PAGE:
As requested, the subscript $m \times n$ notation is perfectly common, if not standard.

Of course, we can always use parenthesis to resolve any difficulties. It should be clear that $$\left(A_{m\times n}\right)^T = \left(A^T\right)_{n\times m}.$$

Of course, with a simple operation like the transpose, it looks much nicer as just $A^T$, or, if necessary $\left(A_{m\times n}\right)^T$. The dimensionality of the resulting transpose should be obvious.

Nevertheless, it's not bad practice especially for teaching to remove any possible ambiguities when doing several matrix-matrix or matrix-vector multiplications.

  • $\begingroup$ What I remember is that at least for old fortran-programmers row and cols-indexes are exchanged: the first index indicates the column. I think I've seen this elsewhere too. Also I'd love it if it would become common to use the letters r for the r ows and c for the c olumns, just n,m or j,k et al are used for everything else - and r,c would make it unambiguous immediately... $\endgroup$ – Gottfried Helms Aug 26 '13 at 16:13

We've always used $$\boldsymbol{A}\in\boldsymbol{M}_{m\times n}(\mathbb{R})$$ to say that it's a real-valued matrix of size $m\times n$. So I guess a more general form would be $\boldsymbol{A}\in\boldsymbol{M}_{m\times n}(F)$ for a matrix with entries in some field $F$.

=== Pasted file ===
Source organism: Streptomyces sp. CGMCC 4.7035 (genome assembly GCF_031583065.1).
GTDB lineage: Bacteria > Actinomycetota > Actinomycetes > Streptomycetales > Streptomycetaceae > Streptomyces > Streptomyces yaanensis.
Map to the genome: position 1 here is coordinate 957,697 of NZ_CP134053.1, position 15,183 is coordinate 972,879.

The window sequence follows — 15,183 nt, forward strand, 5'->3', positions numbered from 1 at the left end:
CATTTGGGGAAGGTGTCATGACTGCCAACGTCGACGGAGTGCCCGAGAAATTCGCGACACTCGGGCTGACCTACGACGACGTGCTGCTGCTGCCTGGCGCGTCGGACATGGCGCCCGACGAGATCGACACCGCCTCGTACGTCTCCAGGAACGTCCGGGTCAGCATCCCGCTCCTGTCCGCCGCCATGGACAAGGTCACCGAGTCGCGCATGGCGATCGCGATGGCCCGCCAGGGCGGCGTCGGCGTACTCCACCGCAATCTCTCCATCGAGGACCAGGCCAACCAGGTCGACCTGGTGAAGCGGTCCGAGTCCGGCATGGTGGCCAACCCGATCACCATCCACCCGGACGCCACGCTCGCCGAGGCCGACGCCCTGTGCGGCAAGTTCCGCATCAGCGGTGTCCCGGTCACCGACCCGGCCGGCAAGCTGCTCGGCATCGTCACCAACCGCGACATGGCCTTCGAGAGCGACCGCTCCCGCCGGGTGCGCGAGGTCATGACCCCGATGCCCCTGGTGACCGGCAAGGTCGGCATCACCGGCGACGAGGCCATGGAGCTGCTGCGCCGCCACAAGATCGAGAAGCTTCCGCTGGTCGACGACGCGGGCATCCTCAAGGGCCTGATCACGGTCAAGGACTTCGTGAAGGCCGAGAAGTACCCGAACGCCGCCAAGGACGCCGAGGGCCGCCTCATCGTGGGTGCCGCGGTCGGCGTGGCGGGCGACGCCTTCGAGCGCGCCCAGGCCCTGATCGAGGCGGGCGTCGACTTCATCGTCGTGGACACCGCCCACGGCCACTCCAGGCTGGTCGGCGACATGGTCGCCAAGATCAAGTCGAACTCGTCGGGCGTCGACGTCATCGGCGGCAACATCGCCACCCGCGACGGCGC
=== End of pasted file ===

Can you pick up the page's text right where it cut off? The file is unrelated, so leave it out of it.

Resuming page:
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    $\begingroup$ You probably mean $\mathbf A \in M_{m \times n}(\Bbb R)$ rather than the equality sign. $\endgroup$ – Lord_Farin Apr 23 '13 at 17:07
  • $\begingroup$ @Tim And this doesn't really help the OP as he wants the size of the matrix to be explicit in the formulas. $\endgroup$ – Git Gud Apr 23 '13 at 17:08
  • $\begingroup$ oops yes, corrected that now, thanks. I didn't realise that was what OP was after, I figured specifying what the matrices were and then simply saying $\boldsymbol{A}\boldsymbol{B}=\boldsymbol{C}$ would have been sufficient. sorry if that wasn't the point though! $\endgroup$ – Tim Apr 23 '13 at 17:20
  • $\begingroup$ @Lord_Farin Where have you been? $\endgroup$ – Pedro Tamaroff Aug 25 '13 at 21:16